A key figure in the Ergenekon investigation, Tuncay Güney’s testimony in 2001 was distributed to defendants’ lawyers yesterday. Güney’s account of Ergenekon and other terrorist activities attest that Veli Küçük, a retired major general under arrest in the Ergenekon case, is indeed the head of the organization.
"There are other military personnel in Ergenekon. Ergenekon is organized in Iran, Azerbaijan and the Middle East," Güney said in the testimony recorded on four DVDs. Veli Küçük deliberately refrained from politics and liked to remain behind the scene, according to Güney, who is now in Canada.
"The core team of Ergenekon, some 12 high ranking military officers, include Veli Küçük, İsmail Hakkı Karadayı, Necip Torumtay, Rasim Betül and Güven Erkaya," Güney claims in his testimony.
Ergenekon's prosecutor, Zekeriya Öz, had sent 37 questions about Ergenekon to Güney via Canadian officials but received no answer. "Not only state sources but donations from businessmen, the mafia and drug traffickers financed Ergenekon," Güney said.
The alleged Ergenekon gang is not particularly affiliated with left or right-wing politics, and the organization was at odds with the military’s Special Operations Unit, said Güney.
2001 raid provides most evidence
A police raid on Güney’s house and office in 2001 revealed a mass of documents that now make up the bulk of the Ergenekon case indictment. Güney allegedly worked for a special unit under the National Intelligence Organization, or MİT, in the late 1990s. Both MİT and Güney deny working together.
Güney’s testimony was taken by then deputy chief of the police’s Organized Crime Unit, Ahmet İhtiyaroğlu. İhtiyaroğlu submitted a petition to the Istanbul prosecutor’s office Oct. 28 to inform the prosecutor of Güney’s 2001 testimony about Ergenekon. "Güney told us about Veli Küçük’s leadership and many murders we could not have solved," İhtiyaroğlu wrote.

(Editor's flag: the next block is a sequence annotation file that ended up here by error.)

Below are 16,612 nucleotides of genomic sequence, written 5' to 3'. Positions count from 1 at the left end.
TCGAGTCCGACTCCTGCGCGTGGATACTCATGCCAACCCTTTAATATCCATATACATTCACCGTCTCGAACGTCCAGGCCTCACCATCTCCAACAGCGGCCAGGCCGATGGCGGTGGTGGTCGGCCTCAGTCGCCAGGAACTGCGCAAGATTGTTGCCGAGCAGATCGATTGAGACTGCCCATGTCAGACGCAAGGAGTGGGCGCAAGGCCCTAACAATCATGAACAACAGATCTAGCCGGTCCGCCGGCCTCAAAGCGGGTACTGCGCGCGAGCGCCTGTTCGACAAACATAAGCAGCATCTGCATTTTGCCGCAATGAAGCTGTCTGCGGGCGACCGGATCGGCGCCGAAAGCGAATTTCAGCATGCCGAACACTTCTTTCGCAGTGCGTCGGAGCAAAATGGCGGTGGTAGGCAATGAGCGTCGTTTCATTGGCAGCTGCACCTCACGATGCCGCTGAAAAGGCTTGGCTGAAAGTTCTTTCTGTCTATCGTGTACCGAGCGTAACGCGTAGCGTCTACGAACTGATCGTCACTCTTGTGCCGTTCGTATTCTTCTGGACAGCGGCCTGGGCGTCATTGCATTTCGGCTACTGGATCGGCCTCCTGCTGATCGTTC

A police raid on the house of a retired colonel revealed that not even top state officials, ministers and military officers were exempt from the indexing associated with some of the suspects of the Ergenekon case. The voluminous information, burned onto 62 CDs and DVDs, captured at the house and office of retired Col. Mustafa Levent Göktaş, who is now a lawyer, includes notes about Chief of General Staff Gen. İlker Başbuğ, his daughter, "who is employed as an expert by a large corporation," and his advisers.
Göktaş denied he owned a particular DVD, marked number 51 on police records, and which included private affairs of some judges and prosecutors.
"I do not own the DVD in question and I have no idea how it came into my office. I fought the PKK (Kurdistan Workers' Party) for 15 years. My team captured the Zap camp. I have no knowledge of people detained under the Ergenekon investigation," Göktaş said.
Göktaş said he was on duty in Azerbaijan, Syria, Kyrgyzstan and northern Iraq. "I went through 54 hot contacts with the enemy in 18 days. After I neutralized terrorists, I took notebooks and books they had. My aim was to show these to families of martyrs so that they would know revenge had been taken," Göktaş said.
Photos among possessions
Photos of a list of media businessmen, managers and reporters’ political views and publication policies, prepared by military officials, were among the items in Göktaş’s possession.
Personal information regarding the prime minister, Parliament speaker, foreign minister, interior minister, government members and bureaucrats were also among records found at Göktaş’s premises. "MİT-police messages" contained 18 documents classified as "secret" on the terrorist PKK, as well as "special," "secret" and "top secret," documents that belong to a general. Most military officers indexed are part of the Special Forces. Police continue to find bombs and ammunition in various parts of town.
Security guards at a park in the İvedik Organized Industrial Zone alerted police when they saw two grenades in a plastic bag under a tree. Police also retrieved a plastic bag discovered in front of a shopping mall in Oran on Tuesday night that contained 200 G3 infantry rifle bullets. The Criminal Police Laboratory will examine the bullets. Documents on the Supreme Court of Appeals, which depict its members’ private lives, a document titled "reactionary public officials," and indexes on Ankara chief public prosecutor were also found.